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Lettris is a curious tetris-clone game where all the bricks have the same square shape but different content. Each square carries a letter. To make squares disappear and save space for other squares you have to assemble English words (left, right, up, down) from the falling squares.
Boggle gives you 3 minutes to find as many words (3 letters or more) as you can in a grid of 16 letters. You can also try the grid of 16 letters. Letters must be adjacent and longer words score better. See if you can get into the grid Hall of Fame !
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1.an operation to repair a damaged blood vessel or unblock a coronary artery
1.(MeSH)Endovascular reconstruction of an artery, which may include the removal of atheromatous plaque and/or the endothelial lining as well as simple dilatation. These are procedures performed by catheterization. When reconstruction of an artery is performed surgically, it is called ENDARTERECTOMY.
Angioplasty, Balloon • Angioplasty, Balloon, Laser-Assisted • Angioplasty, Coronary Balloon • Angioplasty, Laser • Angioplasty, Laser-Assisted, Balloon • Angioplasty, Transluminal • Angioplasty, Transluminal, Percutaneous Coronary • Angioplasty, Transluminal, Percutaneous, Laser • Balloon Angioplasty • Laser Angioplasty • Laser Balloon Angioplasty • Laser-Assisted Angioplasty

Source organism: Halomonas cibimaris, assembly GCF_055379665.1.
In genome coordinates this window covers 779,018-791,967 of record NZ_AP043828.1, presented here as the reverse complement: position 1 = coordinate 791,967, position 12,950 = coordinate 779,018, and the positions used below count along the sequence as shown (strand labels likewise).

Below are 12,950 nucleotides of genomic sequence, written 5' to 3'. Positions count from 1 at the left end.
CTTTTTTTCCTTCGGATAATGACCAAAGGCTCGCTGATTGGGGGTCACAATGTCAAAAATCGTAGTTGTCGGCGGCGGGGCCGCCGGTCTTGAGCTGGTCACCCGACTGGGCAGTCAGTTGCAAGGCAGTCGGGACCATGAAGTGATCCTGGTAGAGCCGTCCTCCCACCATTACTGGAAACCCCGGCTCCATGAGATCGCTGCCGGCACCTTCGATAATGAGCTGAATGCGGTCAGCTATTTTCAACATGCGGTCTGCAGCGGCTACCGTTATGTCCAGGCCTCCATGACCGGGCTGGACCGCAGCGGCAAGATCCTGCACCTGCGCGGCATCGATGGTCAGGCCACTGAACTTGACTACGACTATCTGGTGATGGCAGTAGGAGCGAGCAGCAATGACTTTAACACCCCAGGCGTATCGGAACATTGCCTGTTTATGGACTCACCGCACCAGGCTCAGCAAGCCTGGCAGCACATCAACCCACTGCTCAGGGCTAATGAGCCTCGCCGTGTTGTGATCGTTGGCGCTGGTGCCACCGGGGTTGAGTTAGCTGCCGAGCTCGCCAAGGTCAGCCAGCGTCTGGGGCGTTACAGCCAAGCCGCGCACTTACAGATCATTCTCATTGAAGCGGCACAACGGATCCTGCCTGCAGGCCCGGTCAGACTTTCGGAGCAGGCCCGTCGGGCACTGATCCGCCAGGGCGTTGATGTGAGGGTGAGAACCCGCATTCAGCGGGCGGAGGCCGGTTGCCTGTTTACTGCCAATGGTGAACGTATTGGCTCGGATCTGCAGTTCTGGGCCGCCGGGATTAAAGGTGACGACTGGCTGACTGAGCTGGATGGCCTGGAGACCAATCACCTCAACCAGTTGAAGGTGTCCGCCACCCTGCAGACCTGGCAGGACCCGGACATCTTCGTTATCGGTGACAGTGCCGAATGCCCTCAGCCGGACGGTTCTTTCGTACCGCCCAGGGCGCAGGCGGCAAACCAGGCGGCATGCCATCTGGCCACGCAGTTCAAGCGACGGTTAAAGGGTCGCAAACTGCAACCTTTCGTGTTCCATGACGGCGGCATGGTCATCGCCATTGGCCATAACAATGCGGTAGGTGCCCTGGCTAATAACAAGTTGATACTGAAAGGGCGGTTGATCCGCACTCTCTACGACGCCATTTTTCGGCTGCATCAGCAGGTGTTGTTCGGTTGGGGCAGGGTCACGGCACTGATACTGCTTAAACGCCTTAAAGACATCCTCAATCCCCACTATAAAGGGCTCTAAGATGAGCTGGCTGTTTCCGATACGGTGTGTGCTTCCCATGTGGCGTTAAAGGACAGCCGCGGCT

Angioplasty (n.) [MeSH]
(anatomy; general anatomy)[termes liés]
|ICD-9-CM||00.6, 36.0 39.50|
Angioplasty is the technique of mechanically widening a narrowed or obstructed blood vessel, the latter typically being a result of atherosclerosis. An empty and collapsed balloon on a guide wire, known as a balloon catheter, is passed into the narrowed locations and then inflated to a fixed size using water pressures some 75 to 500 times normal blood pressure (6 to 20 atmospheres). The balloon crushes the fatty deposits, opening up the blood vessel for improved flow, and the balloon is then deflated and withdrawn. A stent may or may not be inserted at the time of ballooning to ensure the vessel remains open.
The word is composed of the combining forms of the Greek words ἀγγεῖον angīon ‘vessel’/‘cavity’ (of the human body) and πλάσσω plasso ‘form’/‘mould’. Angioplasty has come to include all manner of vascular interventions that are typically performed in a minimally invasive or percutaneous method.
The value of angioplasty in rescuing someone having a heart attack (by immediately alleviating an obstruction) is clearly defined in multiple studies, but studies have failed to find reduction in hard endpoints for angioplasty vs. medical therapy in stable angina patients. The artery-opening procedure can temporarily alleviate chest pain, but does not contribute to longevity. The "vast majority of heart attacks do not originate with obstructions that narrow arteries".
A more permanent and successful way to prevent heart attacks in patients at high risk is to give up smoking, increase exercise and take "drugs to get blood pressure under control, drive cholesterol levels down and prevent blood clotting".
After angioplasty, most of the patients are monitored overnight in the hospital but if there are no complications, the next day, patients are sent home.